In 1942, a Canadian intelligence officer in North Africa encounters a female French Resistance fighter on a deadly mission behind enemy lines. When they reunite in London, their relationship is tested by the pressures of war.
The Girl on the Train is the story of Rachel Watson's life post-divorce. Every day, she takes the train in to work in New York, and every day the train passes by her old house. The house she lived in with her husband, who still lives there, with his new wife and child. As she attempts to not focus on her pain, she starts watching a couple who live a few houses down -- Megan and Scott Hipwell. She creates a wonderful dream life for them in her head, about how they are a perfect happy family. And then one day, as the train passes, she sees something shocking, filling her with rage. The next day, she wakes up with a horrible hangover, various wounds and bruises, and no memory of the night before. She has only a feeling: something bad happened. Then come the TV reports: Megan Hipwell is missing. Rachel becomes invested in the case and trying to find out what happened to Megan, where she is, and what exactly she herself was up to that same night Megan went missing.
When Rachel and the woman she is chatting to in the bar say "F**k you, Anna Boyd" into Rachel's smartphone camera they say it at the same time, but when Rachel plays it back later their voices are not in harmony. See more »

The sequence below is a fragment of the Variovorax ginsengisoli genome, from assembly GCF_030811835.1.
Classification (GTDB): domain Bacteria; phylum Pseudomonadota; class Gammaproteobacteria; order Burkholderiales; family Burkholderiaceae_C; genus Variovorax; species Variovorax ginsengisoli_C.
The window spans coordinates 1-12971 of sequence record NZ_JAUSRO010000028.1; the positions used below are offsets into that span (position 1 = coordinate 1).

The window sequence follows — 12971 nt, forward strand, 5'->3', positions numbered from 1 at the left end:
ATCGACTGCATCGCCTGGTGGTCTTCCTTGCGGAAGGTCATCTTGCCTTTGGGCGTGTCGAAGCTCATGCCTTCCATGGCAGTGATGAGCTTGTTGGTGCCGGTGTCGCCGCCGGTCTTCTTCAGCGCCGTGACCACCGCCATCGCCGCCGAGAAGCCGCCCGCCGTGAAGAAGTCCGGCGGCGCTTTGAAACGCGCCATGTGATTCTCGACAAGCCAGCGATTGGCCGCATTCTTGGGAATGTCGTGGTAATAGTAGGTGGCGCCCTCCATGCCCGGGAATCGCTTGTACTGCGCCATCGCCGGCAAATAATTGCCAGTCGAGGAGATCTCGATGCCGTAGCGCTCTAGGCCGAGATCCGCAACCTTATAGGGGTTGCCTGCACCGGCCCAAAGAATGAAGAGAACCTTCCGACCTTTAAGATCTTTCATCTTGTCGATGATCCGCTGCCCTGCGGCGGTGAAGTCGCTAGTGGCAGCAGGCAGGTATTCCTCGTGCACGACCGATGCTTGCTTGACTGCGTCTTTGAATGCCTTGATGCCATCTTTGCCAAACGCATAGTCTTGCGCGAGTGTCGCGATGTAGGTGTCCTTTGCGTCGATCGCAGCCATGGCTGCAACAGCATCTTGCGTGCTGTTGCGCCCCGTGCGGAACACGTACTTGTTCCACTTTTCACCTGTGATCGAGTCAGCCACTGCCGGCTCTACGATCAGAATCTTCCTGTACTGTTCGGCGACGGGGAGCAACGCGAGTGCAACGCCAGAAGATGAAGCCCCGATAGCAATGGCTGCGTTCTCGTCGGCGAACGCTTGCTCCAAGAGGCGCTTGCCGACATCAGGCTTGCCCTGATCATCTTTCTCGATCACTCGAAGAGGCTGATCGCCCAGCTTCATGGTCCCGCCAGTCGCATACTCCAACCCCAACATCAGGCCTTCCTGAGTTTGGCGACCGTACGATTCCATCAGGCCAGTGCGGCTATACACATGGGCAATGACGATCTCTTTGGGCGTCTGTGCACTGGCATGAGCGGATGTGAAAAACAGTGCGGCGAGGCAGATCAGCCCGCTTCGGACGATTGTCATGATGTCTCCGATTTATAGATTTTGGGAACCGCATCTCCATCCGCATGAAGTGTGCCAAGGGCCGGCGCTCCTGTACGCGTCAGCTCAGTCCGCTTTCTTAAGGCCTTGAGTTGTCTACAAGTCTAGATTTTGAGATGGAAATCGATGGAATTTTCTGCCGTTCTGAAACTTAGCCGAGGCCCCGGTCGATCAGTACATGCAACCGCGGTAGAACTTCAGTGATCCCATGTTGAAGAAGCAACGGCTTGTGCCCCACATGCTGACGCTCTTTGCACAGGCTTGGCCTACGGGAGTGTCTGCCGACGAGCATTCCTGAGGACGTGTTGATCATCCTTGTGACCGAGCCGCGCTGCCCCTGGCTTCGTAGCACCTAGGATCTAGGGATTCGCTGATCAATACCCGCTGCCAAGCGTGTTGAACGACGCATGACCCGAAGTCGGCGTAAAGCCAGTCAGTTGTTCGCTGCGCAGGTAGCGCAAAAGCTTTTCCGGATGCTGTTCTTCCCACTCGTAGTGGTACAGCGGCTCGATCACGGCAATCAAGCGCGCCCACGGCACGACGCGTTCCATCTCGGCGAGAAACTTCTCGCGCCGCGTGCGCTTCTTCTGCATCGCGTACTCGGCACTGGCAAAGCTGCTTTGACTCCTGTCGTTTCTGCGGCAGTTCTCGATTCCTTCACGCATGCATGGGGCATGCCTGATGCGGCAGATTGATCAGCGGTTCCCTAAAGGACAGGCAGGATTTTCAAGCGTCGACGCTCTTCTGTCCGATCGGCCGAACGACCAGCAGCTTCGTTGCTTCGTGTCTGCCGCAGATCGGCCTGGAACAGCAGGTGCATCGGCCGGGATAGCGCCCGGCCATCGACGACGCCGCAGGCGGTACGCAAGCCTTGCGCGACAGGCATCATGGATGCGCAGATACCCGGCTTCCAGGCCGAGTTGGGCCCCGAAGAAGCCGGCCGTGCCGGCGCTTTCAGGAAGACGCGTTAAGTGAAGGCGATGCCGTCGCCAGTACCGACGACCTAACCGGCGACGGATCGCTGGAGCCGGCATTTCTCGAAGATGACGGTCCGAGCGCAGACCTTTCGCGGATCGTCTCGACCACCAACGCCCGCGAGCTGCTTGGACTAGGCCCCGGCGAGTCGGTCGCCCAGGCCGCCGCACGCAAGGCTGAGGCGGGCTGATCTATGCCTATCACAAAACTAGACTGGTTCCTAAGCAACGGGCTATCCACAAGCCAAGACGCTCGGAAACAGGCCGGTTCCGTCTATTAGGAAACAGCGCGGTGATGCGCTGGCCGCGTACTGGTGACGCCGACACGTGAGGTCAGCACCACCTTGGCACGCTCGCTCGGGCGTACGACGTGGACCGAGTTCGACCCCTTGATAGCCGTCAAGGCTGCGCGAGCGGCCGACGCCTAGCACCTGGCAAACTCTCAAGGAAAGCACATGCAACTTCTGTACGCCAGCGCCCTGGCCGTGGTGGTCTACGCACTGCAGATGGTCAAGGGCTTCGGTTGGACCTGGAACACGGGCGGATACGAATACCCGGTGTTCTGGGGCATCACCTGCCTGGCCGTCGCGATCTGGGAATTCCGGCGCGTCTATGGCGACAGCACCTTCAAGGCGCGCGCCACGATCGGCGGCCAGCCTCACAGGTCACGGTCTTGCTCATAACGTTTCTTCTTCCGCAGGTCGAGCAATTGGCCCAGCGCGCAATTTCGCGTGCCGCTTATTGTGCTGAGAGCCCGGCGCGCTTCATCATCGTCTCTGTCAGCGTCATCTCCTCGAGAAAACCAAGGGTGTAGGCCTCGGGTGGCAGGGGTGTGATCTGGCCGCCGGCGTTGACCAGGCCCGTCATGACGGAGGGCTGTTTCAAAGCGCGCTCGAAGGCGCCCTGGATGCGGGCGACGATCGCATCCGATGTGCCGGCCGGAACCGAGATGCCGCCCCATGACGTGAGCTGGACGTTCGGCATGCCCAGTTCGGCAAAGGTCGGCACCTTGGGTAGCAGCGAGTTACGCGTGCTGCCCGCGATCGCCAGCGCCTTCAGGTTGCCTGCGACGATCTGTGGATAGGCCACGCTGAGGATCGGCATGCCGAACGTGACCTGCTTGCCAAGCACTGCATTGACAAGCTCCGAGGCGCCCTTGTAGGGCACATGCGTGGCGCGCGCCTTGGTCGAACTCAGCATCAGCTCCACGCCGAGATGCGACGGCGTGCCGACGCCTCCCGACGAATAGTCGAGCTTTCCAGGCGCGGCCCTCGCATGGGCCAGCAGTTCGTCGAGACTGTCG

My husband used to tell me I have an overactive imagination. I can't help it. I mean, haven't you ever been on a train and wondered about the lives of the people who live near the tracks? The lives you've never lived. These are things I want to know. Twice a day, I sit in the third car from the front where I have the perfect view into my favorite house: Number 15, Beckette Road.
[Rachel sees a woman on her back porch in the morning]
I don't know when exactly, I suppose I ...
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Well, I enjoyed this movie to the point I would watch it again to catch some of the nuances you miss during first viewing. The story is a bit complicated with several couples in overlapping relationships, but that makes it interesting. The actors are all good with real responses to the surprise events. Unveiling the main character's, Rachel, story in drunken snippets adds to the tension. Some other reviewers complain about plot points that don't make sense but, in some cases, it's because the reviewer did not understand the plot and the inter-relationships of the characters. Special credit to Emily Blunt and Haley Bennet for portraying the angst in their personal situations.
16 of 27 people found this review helpful.
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